Can you teach children to pray like saints?

By Beth Carlson, Office of Evangelization and Catechesis

Several years ago, my brother-in-law decided to take his son to their parish church for a father/son outing with a lesson on relational prayer. As they walked into the church, he had grand plans about what and how he would teach his son. His four-year-old, however, was incessantly chatting and would not focus on the prayer lesson. My brother-in-law became impatient and frustrated, but then he noticed that his son was telling him about his day. His son was relating everything about his day – thoughts, feelings, desires, details – to his father who was distracted with his own desire for the day.

Children are naturally inclined to share their unfiltered heart with others. Think about the last time your toddler had a meltdown (i.e. an unfiltered sharing of their heart). The reason was poorly articulated and probably seemed ridiculous so what did you do? Tell me how you feel? Tell me what you want? Talk to me. You encouraged your child to articulate what they were thinking and feeling. As my brother-in-law began listening and receiving his son’s unfiltered heart, he asked questions to draw out more details and shared his own heart with his son.

Their interaction is easily translated into a natural and simple language of relational prayer called ARRR (a-triple-r):

  • Acknowledge: the son is with the father and notices the thoughts, feelings, and desires in his heart.
  • Relate: the son tells his father everything.
  • Receive: the son receives an outpouring of his father’s heart.
  • Respond: a response is stirred in the son’s heart.

I find the simplicity of ARRR astounding and encouraging. It describes the fundamental movements of prayer, and even young children can learn to speak with God in this way. You can follow this simple and easy format for practicing relational prayer with your children.

Your time in prayer with your child will focus on two feelings: gratitude and fear. These are very important to pay attention to as gratitude is always a gift from God and fear is never, ever from God. Acknowledging and relating our gratitude and fears to our Heavenly Father will naturally draw us closer to Him and open our hearts to receiving and responding.

Begin by gathering together in a comfortable place and allow time for everyone to settle down. Open with the Sign of the Cross and a prayer (i.e. the Our Father or a short spontaneous prayer). Ask one child to share a moment of gratitude from their day. What is something you would like to thank God for today? It is easy to simply share with one another and forget to tell God. I am grateful I saw grandma today. Encourage your child to talk to God. Tell Jesus what you did with grandma today. Ask the next person to share their moment of gratitude (parents share, too!).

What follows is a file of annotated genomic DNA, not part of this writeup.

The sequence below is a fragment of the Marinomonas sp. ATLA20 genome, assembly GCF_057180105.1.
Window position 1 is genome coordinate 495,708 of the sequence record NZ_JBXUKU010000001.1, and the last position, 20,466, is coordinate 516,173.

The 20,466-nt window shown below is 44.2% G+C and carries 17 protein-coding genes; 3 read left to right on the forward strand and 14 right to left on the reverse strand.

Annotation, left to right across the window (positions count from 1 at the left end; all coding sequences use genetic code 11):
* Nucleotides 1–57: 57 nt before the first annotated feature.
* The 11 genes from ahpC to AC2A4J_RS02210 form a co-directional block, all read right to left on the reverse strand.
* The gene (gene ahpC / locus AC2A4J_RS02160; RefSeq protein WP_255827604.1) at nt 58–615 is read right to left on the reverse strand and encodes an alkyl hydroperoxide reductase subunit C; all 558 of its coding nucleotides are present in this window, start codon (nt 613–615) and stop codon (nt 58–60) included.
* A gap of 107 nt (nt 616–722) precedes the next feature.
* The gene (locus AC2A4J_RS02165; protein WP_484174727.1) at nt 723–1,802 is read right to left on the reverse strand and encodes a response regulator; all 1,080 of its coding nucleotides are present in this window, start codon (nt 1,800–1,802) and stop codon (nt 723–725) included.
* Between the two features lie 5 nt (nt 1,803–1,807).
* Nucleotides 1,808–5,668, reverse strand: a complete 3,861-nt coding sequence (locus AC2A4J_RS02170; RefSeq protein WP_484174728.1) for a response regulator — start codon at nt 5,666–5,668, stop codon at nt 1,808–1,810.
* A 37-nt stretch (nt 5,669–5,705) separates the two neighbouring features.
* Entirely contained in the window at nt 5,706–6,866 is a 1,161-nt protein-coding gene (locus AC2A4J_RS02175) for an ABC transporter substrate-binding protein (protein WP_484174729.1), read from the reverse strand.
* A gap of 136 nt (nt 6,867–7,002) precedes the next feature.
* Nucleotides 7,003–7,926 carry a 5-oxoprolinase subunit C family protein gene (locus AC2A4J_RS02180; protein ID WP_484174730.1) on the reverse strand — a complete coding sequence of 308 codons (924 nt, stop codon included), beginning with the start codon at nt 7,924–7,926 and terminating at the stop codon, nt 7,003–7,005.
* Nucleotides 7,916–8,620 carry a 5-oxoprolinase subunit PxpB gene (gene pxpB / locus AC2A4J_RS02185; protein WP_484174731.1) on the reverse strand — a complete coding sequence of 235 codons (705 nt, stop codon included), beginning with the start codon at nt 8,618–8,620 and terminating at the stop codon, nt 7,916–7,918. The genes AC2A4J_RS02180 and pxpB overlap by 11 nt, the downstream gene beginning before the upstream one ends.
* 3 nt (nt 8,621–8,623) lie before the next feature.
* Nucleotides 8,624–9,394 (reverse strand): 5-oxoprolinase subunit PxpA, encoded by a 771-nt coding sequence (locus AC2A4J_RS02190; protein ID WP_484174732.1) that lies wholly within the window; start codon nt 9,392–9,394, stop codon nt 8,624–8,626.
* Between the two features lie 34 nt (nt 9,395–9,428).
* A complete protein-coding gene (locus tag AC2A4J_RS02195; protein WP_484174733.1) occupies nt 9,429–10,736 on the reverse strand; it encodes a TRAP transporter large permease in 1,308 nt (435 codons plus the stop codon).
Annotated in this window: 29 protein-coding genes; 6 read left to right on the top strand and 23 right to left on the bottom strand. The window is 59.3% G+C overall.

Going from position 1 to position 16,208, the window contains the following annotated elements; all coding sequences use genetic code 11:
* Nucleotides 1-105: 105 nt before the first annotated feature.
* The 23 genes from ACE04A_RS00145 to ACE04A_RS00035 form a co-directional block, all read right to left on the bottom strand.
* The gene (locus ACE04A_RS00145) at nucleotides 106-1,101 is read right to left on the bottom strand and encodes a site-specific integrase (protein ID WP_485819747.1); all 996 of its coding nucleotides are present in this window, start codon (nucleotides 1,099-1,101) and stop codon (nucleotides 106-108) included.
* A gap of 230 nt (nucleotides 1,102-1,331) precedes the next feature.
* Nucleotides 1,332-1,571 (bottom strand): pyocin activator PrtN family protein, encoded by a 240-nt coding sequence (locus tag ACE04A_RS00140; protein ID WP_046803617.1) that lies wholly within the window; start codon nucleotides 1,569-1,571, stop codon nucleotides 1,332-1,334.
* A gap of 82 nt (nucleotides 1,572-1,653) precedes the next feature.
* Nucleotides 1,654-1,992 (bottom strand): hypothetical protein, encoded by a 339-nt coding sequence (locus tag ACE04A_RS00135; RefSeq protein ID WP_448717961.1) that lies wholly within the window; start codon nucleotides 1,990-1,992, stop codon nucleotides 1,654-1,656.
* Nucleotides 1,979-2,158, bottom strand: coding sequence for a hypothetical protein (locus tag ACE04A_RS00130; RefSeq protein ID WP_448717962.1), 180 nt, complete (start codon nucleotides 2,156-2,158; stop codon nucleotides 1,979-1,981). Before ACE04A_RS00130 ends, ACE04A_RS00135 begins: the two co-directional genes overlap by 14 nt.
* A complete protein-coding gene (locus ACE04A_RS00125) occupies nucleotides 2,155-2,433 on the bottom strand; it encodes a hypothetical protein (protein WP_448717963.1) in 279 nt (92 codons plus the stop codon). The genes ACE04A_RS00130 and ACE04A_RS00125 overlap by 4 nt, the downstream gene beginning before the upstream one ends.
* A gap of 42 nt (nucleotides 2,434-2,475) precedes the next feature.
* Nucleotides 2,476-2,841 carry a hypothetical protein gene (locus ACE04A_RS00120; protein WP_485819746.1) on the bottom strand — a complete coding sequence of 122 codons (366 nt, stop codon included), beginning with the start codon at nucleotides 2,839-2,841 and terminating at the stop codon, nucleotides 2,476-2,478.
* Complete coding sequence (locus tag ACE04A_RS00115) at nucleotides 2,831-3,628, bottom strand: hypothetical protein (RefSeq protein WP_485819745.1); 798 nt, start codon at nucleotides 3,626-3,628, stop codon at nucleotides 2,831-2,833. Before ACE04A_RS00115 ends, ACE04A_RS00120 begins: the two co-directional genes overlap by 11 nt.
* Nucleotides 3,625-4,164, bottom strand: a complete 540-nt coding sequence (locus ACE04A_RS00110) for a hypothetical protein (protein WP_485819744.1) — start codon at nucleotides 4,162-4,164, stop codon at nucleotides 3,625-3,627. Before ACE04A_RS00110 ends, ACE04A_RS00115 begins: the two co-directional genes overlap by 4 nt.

Following the sharing of gratitude, everyone shares a fear (or frustration, worry, concern, sadness) in the same format. Would you like to tell God about a frustration or concern from your day? You may notice a desire to respond or fix the fear of your child. Instead, encourage them to notice what God is saying to them. Is Jesus saying anything to you about this frustration or concern? Once they share, take a moment to pray for them aloud and then ask if they notice a response in their heart. Jesus, I ask that you comfort, John, so he may know you are taking care of [name his concern]. Is Jesus asking you to do or say anything in response? Don’t be afraid to pause and allow moments of silence.

Close the time of prayer with a short spontaneous prayer of thanks and praise. Thank you Jesus for this time in prayer with you and one another. And together pray an Our Father, Glory Be, or Hail Mary and make the Sign of the Cross.

It really is simple to have a conversation with God. Our own commitment to spending time every day with God through the practice of relational prayer will improve our ability to pass this gift on to our children. My brother-in-law’s experience of teaching his son to pray did not go as planned and yours may not either; however, advent is a wonderful opportunity to begin cultivating this practice with your family. I challenge you to commit to praying as a family once a week this Advent season using the method I’ve outlined. I pray with confidence that the Father will grant you the grace to know and hear His voice.

Beth Carlson can be contacted at 

2 Responses to “Can you teach children to pray like saints?”

Beth, I love this article! Is there anyway you can email this to me in PDF format? The reason I’m asking is because I would like to share it with our Leadership Team, and if they agree and with your permission, I would like to post it on our website for families to use. Thanks Beth!

Linda, that’s a great idea! I’ve forwarded your request to Beth. Once it is on the website, how do you plan promote it/to engage families around the topic of prayer?

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